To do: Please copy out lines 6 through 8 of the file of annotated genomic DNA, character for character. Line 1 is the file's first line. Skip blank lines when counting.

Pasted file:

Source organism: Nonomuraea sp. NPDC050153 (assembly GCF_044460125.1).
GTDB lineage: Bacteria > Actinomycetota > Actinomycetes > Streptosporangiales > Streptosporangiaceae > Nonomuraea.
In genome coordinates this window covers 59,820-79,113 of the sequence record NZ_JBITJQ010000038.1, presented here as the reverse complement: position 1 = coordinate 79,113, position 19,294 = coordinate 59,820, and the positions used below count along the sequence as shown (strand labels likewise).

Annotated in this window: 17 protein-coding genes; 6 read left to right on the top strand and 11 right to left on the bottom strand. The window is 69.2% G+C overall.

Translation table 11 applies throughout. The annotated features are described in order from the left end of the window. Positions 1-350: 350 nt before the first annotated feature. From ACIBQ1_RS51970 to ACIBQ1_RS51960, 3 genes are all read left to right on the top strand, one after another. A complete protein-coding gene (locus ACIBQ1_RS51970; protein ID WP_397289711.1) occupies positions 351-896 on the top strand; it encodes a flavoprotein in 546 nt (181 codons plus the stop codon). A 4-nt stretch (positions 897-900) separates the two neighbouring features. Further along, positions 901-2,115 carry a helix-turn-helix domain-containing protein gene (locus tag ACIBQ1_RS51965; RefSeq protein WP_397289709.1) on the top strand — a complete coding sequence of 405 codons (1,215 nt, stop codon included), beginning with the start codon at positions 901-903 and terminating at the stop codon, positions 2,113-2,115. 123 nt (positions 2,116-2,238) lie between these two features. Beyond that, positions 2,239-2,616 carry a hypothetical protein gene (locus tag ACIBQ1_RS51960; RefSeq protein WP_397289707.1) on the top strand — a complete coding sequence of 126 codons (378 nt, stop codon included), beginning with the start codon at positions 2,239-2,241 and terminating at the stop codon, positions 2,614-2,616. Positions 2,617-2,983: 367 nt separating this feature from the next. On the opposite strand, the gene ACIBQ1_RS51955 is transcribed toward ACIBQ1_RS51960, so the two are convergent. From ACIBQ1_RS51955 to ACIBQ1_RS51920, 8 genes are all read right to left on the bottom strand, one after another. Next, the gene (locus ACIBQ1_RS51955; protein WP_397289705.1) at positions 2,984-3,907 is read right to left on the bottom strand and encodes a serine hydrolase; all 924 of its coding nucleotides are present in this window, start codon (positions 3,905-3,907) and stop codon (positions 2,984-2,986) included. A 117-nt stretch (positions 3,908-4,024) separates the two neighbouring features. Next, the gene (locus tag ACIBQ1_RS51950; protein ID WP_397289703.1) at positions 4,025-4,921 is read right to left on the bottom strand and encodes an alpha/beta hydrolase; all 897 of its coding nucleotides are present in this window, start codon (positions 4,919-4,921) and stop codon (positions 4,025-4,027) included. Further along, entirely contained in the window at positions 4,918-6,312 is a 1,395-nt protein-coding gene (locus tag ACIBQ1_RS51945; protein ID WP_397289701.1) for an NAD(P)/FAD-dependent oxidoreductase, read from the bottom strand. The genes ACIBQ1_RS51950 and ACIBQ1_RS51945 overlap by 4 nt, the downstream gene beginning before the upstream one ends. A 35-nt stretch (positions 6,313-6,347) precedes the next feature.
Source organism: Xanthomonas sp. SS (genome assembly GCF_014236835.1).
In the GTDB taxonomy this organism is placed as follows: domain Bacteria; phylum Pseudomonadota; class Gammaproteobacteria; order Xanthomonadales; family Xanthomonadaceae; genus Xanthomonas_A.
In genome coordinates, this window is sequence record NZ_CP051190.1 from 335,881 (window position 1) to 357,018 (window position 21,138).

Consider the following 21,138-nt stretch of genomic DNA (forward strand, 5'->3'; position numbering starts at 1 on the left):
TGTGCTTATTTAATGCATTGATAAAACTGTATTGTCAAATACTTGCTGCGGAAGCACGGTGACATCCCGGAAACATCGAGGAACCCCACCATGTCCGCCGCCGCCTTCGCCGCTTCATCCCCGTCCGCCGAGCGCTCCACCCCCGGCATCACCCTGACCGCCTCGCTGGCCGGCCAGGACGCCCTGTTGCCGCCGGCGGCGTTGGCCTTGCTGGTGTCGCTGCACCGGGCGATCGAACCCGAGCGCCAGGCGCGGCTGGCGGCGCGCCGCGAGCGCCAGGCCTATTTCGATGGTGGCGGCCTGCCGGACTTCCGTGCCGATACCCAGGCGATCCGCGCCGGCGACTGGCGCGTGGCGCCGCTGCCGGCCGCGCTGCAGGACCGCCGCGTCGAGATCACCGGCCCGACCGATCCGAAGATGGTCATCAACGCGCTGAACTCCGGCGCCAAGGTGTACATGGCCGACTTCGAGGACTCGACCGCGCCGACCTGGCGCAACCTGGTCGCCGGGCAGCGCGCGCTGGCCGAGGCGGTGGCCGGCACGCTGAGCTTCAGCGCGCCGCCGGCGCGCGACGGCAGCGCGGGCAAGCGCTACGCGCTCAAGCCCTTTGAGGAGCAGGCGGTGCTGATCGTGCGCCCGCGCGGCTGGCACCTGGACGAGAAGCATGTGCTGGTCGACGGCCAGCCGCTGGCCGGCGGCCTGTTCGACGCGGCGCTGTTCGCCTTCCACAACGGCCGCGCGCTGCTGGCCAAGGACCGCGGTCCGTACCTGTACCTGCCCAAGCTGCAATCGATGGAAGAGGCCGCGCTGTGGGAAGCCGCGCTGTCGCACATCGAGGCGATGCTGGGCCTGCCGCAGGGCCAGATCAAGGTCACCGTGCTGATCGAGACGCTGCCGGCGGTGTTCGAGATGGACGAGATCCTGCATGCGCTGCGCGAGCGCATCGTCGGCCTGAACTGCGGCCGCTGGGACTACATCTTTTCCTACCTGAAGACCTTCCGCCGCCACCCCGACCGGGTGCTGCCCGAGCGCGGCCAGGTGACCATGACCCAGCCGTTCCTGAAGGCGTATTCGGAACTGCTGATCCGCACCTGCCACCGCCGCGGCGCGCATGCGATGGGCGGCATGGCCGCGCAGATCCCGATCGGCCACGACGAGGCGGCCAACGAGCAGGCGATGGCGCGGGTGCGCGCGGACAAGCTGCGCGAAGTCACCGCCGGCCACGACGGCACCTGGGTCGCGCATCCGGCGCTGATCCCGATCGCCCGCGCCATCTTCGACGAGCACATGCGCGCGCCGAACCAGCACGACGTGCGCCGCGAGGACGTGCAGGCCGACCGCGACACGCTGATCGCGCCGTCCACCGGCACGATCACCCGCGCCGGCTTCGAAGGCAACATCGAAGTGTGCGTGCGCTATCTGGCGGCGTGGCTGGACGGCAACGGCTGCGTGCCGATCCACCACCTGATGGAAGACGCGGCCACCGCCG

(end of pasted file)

Source organism: Xanthomonas sp. SS (genome assembly GCF_014236835.1).
In the GTDB taxonomy this organism is placed as follows: domain Bacteria; phylum Pseudomonadota; class Gammaproteobacteria; order Xanthomonadales; family Xanthomonadaceae; genus Xanthomonas_A.
In genome coordinates, this window is sequence record NZ_CP051190.1 from 335,881 (window position 1) to 357,018 (window position 21,138).